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Is there a writer in the house?

Introduction
Writer-in-residence
Virtual residencies

Introduction

Fruitmarket bookshop exterior. Photo: Michael Wolchover

Hospitals, schools, prisons, libraries, museums, universities ... these are just some of the organisations which have hosted writer-in-residence projects supported by the Scottish Arts Council. In fact the Scottish Arts Council has supported well over 100 writers-in-residence posts over the years, allowing professional, published writers to work with organisations and local authorities throughout Scotland.

Writer-in-residence

Just as no two authors are the same, no two residencies are identical, however a writer-in-residence is normally a published writer who is based within an organisation or institution for a set period, dividing their time between working with the ‘host’ community and working on their own writing.

The writer-in-residence works with the local community on writing projects and activities, improving literacy skills, encouraging creativity, mentoring budding new writers and often helping to produce an invaluable account of a local culture or history - or anthologies of new creative writing from those taking part in the residency. The residency also provides the writer with an opportunity to develop their own work and draw inspiration from the residency setting.

The Scottish Arts Council is currently supporting seven writer-in-residence posts, including poet Tim Turnbull working with staff and inmates at HMP Edinburgh in a residency organised by the Edinburgh UNESCO City of Literature project; and playwright and poet Liz Lochhead, who is writer-in-residence with the University of Glasgow and Glasgow School of Art.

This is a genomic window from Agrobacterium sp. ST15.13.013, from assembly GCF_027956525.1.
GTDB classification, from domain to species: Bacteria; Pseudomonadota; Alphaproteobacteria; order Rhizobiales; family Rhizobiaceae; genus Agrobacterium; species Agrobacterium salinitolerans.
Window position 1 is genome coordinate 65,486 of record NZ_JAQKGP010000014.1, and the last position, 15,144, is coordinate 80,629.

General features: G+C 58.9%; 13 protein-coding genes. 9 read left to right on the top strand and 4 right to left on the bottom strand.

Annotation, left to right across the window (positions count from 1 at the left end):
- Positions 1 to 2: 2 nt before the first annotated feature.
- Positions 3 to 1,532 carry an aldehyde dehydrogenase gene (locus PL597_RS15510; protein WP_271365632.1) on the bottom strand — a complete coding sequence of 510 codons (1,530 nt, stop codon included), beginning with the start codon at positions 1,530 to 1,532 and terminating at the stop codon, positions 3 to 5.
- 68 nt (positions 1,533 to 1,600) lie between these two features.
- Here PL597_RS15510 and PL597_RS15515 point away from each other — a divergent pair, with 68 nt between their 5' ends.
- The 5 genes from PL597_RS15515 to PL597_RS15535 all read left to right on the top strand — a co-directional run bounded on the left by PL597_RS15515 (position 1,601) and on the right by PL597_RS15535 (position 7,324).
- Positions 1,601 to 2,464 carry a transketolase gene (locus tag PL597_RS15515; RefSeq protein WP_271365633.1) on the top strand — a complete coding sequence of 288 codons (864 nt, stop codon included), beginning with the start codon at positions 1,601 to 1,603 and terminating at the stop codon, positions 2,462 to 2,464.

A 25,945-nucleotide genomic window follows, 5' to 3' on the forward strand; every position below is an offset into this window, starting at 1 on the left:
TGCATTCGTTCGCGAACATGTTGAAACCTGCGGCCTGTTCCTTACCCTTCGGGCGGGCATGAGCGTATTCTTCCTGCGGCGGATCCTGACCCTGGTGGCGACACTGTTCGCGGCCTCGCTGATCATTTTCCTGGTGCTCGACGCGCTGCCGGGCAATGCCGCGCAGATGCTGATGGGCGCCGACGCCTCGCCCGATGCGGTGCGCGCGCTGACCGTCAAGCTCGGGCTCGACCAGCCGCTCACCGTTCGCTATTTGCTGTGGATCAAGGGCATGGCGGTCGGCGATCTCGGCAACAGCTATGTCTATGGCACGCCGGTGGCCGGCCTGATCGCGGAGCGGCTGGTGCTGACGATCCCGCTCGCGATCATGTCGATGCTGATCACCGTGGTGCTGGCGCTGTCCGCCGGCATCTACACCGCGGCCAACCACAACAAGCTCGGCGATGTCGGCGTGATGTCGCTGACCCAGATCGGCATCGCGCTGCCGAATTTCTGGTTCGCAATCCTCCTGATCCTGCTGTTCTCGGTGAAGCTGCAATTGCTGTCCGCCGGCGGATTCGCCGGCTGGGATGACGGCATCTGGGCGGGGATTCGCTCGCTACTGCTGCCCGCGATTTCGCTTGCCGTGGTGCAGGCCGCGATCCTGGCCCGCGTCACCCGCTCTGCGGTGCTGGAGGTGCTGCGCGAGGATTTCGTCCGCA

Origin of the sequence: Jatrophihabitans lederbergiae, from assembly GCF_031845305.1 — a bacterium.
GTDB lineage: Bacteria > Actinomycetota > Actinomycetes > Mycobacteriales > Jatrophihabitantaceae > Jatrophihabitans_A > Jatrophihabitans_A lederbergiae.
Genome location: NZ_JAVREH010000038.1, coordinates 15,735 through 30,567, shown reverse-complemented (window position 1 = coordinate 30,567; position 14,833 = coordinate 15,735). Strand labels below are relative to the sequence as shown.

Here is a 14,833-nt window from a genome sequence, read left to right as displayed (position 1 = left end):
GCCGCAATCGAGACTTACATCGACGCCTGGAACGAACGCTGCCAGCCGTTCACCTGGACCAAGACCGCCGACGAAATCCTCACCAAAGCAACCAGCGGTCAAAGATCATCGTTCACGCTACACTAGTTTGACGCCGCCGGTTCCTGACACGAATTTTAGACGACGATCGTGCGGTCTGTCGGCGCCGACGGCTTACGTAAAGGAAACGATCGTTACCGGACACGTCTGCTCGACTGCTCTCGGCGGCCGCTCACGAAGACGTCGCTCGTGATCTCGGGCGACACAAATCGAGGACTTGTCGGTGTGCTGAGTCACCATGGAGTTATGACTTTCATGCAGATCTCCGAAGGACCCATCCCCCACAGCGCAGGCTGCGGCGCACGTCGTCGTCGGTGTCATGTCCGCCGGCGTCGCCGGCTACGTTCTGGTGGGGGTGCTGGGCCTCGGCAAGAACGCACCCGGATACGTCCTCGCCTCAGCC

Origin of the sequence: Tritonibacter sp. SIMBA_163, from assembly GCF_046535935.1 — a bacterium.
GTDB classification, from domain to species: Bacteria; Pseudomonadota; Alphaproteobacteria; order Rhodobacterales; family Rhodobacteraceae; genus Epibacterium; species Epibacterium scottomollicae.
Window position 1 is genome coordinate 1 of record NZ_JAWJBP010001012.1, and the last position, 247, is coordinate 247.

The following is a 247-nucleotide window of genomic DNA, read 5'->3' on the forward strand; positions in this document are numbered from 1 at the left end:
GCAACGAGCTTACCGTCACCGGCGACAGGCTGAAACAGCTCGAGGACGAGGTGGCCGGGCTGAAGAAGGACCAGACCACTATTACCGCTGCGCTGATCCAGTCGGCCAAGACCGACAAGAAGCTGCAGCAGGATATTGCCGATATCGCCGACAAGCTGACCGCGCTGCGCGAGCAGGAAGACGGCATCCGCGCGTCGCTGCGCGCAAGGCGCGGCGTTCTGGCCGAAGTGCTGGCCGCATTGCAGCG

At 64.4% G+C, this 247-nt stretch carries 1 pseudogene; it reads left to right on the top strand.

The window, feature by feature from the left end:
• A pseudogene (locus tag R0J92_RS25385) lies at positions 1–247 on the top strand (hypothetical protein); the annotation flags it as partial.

Virtual residencies

Residencies are not just about working face-to-face with people.  One of the more unusual residencies which is nearing completion is a virtual residency in Dumfries and Galloway.  The virtual residency aims to overcome the challenges of distance and isolation within this large rural region, by providing online writing projects, co-ordinated by the writer in residence Jules Horne, a fiction writer and playwright.

Keith Gray, virtual writer in residence at the Scottish Book Trust

Virtual residencies are also being pursued by the Scottish Book Trust to target teenage writers. SBT are running online writing masterclasses for 12 – 16 year olds using video podcasts by writer Keith Gray (pctured). For more information visit Scottish Book Trust.

External links
* Scottish Book Trust
* Tim Turnball
 
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